Millennials more adventurous in kitchen, least likely to safely handle food
Since the COVID-19 pandemic began, more Americans are cooking at home. Cookbook sales soared over 145% in 2020, according to The NPD Group, and an increasing amount of people are eating at home.
But, according to a study conducted by Cinch Home Services, 62% of Americans failed a cooking safety test despite showing confidence and creativity in the kitchen.
The study, which surveyed just over 1,000 American adults, showed more than 52% cook at home often. Twenty-seven percent stated they always cook at home while less than 1% responded they never cook at home.
Despite restaurants offering takeout and to-go style meals, Clinch reported a 34% drop in dining spending in April 2020 alone. Millennials were the least likely to cook at home often and were the most likely to order takeout or delivery before and after the pandemic.
With more time at home, Americans are growing more adventurous in the kitchen. Millennials claimed to be the most adventurous home cooks while baby boomers rated their adventurousness near the bottom among Generation X and millennials.
But when asked about kitchen safety habits such as meat handling and safe cooking temperatures, 62% of surveyors failed. Women were more likely to pass the test than men, with only 34.9% of men passing compared to 41% of women.
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Millennials were least likely to pass the quiz, with less than one-third of respondents passing. Baby boomers proved knowledgeable in the kitchen with over 52% passing. Forty-two percent of Generation X respondents passed.
The COVID-19 pandemic changed the way Americans eat. While eating at home may make Americans healthier, with more people cooking at home Americans are more at risk for food-related illnesses and incidents.
Seventy percent of respondents answered incorrectly on what temperature fresh beef should be cooked to despite more people saying they have a meat thermometer in their kitchen than a fire extinguisher. According to FoodSaftey.gov, beef should be cooked to a minimum 145 degrees.
A woman preparing dinner.
When surveyed about their cooking behaviors, over half of the respondents reported unsafely thawing frozen meat and over 60% reported eyeballing measurements. A shocking 21% reported eating raw food while 15% reported not washing their hands prior to preparing food.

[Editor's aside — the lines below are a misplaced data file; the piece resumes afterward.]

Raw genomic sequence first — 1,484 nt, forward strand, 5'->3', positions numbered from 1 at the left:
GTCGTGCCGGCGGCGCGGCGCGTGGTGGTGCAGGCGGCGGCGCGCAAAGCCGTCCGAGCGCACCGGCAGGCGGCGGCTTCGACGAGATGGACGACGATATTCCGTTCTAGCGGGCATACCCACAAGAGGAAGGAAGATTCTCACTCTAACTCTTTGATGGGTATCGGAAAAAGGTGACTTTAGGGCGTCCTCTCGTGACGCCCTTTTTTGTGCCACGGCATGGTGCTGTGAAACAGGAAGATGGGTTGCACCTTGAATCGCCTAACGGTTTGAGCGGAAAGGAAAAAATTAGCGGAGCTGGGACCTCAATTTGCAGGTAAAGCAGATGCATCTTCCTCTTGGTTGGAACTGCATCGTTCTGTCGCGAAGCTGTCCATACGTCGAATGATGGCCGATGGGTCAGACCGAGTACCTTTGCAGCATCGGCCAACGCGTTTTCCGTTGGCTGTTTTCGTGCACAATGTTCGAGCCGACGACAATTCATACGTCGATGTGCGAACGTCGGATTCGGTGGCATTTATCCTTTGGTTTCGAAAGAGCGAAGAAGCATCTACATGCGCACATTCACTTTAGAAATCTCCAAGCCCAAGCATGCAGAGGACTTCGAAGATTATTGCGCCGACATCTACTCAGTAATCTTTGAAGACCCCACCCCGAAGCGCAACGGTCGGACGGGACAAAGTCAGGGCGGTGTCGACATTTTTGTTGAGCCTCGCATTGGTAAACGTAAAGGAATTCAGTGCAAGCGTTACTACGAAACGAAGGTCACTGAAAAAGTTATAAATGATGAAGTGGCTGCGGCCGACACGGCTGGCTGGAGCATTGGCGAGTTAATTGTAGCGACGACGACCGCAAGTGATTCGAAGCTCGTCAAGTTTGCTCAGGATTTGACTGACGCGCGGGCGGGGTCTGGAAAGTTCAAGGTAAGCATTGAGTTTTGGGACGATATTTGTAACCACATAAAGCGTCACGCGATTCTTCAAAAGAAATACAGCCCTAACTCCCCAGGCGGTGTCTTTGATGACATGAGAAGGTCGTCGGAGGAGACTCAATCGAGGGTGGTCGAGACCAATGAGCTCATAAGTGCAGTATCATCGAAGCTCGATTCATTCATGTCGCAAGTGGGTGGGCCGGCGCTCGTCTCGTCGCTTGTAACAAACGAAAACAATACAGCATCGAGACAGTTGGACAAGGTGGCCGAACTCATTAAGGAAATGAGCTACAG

Over a third of recipients reported rinsing meat in the sink, which could lead to cross-contamination and bacterial spread from the meat to other surfaces like hands and kitchenware.
Ever heard of the 5-second rule? About one-third of Americans said they trust the 5-second rule, with millennials the most likely to believe in and practice the rule.
According to the 5-second rule, food that falls on the floor is still safe to eat if picked up within a 5-second window. A research group published in the American Society for Microbiology Journal that the transfer of harmful bacterial is almost instantaneous in foods with high moisture content, like watermelon.
Gummy candy had the lowest bacterial transfer. And the surface food is dropped on factors into its transmission level. Foods dropped on carpet have less transfer than food dropped on wood or tile.
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Aside from abiding by the 5-second rule, even experienced home cooks often make cooking mistakes. The most common mistake was adding too much salt or season. Responders said they are more likely to over-season food than under-season. Over 50% of people said they’re likely to forget an ingredient and just under 50% said they have forgotten to turn on the stove or oven before cooking.
Over 15% of respondents said they’ve started a cooking-related fire, with women and baby boomers more likely to ignite a fire while cooking.
Food poisoning was the least common cooking mistake, but male respondents said they were more likely to give themselves or another food poisoning than ignite a cooking-related fire.
According to the study, over 46% of respondents said they found an item, such as hair, in a meal they’ve cooked. Generation X admitted to most likely drop an item that isn’t food into a dish.